EURO-JETSETTING ‘Sustainability’ Boss At Indiana University Urges Students To Take Cold Showers
Despite the fact that his social media history shows him to be a world-traveling jetsetter who gallivants avidly around Europe, the boss of the Indiana University student government association’s new “sustainability department” has issued an advisory to his fellow students to take cold showers and to stop using so many lights in order to save energy.
The “sustainability department” is an executive-level student-government division at the taxpayer-funded school, reports The Indiana Daily Student.
The inaugural leader of the department is Peter Angelos.
“Living sustainably is one of the easiest things you can do,” the leader of the new department told the Daily Student. “Turn off your lights, unplug your electric devices, take shorter, cold showers. Maybe some people are deterred by that, but as time progresses these issues are going to become much more pressing and much more internationally important.”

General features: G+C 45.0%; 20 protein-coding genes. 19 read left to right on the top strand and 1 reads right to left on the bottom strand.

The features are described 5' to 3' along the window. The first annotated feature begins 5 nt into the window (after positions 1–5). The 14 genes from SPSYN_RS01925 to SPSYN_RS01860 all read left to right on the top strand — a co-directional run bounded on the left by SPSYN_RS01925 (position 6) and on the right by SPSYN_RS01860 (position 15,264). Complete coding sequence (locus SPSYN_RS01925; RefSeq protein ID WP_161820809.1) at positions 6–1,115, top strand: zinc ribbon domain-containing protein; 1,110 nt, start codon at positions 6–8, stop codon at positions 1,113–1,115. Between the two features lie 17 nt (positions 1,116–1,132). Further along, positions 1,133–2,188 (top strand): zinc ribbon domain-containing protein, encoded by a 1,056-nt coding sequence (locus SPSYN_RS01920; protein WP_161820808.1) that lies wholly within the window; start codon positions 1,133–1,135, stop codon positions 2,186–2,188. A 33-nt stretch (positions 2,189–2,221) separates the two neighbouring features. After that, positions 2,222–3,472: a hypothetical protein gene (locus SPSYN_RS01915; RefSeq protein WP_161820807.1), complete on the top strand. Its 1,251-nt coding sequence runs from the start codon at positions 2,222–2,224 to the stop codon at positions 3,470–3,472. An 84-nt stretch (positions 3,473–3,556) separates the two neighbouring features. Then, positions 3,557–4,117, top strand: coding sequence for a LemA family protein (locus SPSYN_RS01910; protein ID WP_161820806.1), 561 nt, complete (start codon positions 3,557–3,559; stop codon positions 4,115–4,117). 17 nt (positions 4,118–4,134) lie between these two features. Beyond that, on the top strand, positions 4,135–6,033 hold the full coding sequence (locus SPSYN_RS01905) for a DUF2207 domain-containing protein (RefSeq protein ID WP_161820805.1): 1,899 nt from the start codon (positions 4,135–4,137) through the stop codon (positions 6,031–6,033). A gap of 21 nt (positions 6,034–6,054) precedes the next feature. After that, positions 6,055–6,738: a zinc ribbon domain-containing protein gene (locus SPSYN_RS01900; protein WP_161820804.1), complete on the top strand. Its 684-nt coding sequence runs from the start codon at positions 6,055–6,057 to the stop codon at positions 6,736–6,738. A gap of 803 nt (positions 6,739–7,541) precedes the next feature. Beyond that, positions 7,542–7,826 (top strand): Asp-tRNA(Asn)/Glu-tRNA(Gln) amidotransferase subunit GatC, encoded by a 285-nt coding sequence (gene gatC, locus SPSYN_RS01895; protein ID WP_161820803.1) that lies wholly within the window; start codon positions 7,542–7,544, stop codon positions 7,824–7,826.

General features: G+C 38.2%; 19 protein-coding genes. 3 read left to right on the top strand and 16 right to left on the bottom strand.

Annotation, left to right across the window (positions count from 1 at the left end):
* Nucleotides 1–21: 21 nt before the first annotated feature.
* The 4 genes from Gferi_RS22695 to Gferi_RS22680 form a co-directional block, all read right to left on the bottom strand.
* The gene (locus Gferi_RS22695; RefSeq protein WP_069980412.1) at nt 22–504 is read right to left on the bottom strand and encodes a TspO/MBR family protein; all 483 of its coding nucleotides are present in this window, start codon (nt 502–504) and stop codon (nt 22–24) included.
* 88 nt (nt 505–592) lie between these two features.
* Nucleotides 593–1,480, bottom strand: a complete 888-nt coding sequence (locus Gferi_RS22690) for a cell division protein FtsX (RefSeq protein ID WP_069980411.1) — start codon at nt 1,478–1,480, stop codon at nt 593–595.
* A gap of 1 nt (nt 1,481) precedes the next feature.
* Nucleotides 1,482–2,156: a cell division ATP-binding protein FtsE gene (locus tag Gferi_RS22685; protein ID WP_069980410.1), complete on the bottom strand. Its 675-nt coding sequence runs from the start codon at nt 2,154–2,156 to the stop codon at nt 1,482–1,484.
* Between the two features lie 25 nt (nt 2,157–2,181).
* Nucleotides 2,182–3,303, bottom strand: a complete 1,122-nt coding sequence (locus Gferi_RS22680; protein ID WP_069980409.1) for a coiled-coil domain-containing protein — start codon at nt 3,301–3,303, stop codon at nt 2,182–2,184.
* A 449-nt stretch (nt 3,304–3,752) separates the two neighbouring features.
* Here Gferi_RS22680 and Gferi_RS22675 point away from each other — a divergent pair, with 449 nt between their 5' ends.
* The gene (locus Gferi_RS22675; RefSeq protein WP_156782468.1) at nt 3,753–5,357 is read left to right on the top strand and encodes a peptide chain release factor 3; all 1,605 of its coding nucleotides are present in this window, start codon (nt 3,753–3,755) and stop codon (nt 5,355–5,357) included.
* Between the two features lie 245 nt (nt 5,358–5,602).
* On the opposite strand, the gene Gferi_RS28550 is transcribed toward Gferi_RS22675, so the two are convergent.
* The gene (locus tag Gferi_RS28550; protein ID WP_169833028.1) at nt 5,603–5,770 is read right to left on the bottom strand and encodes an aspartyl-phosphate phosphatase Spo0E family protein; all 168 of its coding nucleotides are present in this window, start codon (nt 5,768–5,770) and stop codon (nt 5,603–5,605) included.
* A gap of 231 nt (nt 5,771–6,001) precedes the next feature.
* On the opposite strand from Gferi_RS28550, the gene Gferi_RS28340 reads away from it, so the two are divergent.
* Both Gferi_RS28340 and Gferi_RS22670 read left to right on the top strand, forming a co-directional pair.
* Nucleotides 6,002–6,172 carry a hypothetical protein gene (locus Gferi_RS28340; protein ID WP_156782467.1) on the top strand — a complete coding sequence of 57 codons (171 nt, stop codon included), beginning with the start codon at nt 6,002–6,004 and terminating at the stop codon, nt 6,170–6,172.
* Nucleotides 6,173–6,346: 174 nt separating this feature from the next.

Forgoing hot water and artificial light are critical, Angelos pontificated because “the world is going to change, and we have to react and be progressive or our lives are going to change for the worse.”
Luckily for Angelos, he appears to have gotten in a solid amount of European travel before the coming environmental apocalypse.
On his Facebook page, Angelos proudly features photos from both Liverpool, England and Rome, Italy.
His check-ins page indicates that he decided to use Facebook while being present in Rome and Bath, England.
A roundtrip, economy-class airplane flight from Indianapolis, Indiana to Rome, Italy uses 1.13 metric tons of greenhouse emissions — an amount equal to over 2,700 miles driven by a single automobile.
Rome is roughly 4,860 miles from Indianapolis. Liverpool is 3,820 miles from Indianapolis (and 1,390 miles from Rome).
In addition to issuing advisories about eschewing lights and hot showers, Angelos’s “sustaintability department” will also evaluate the number of recycling bins on campus as well as the efficiency of light use in campus buildings.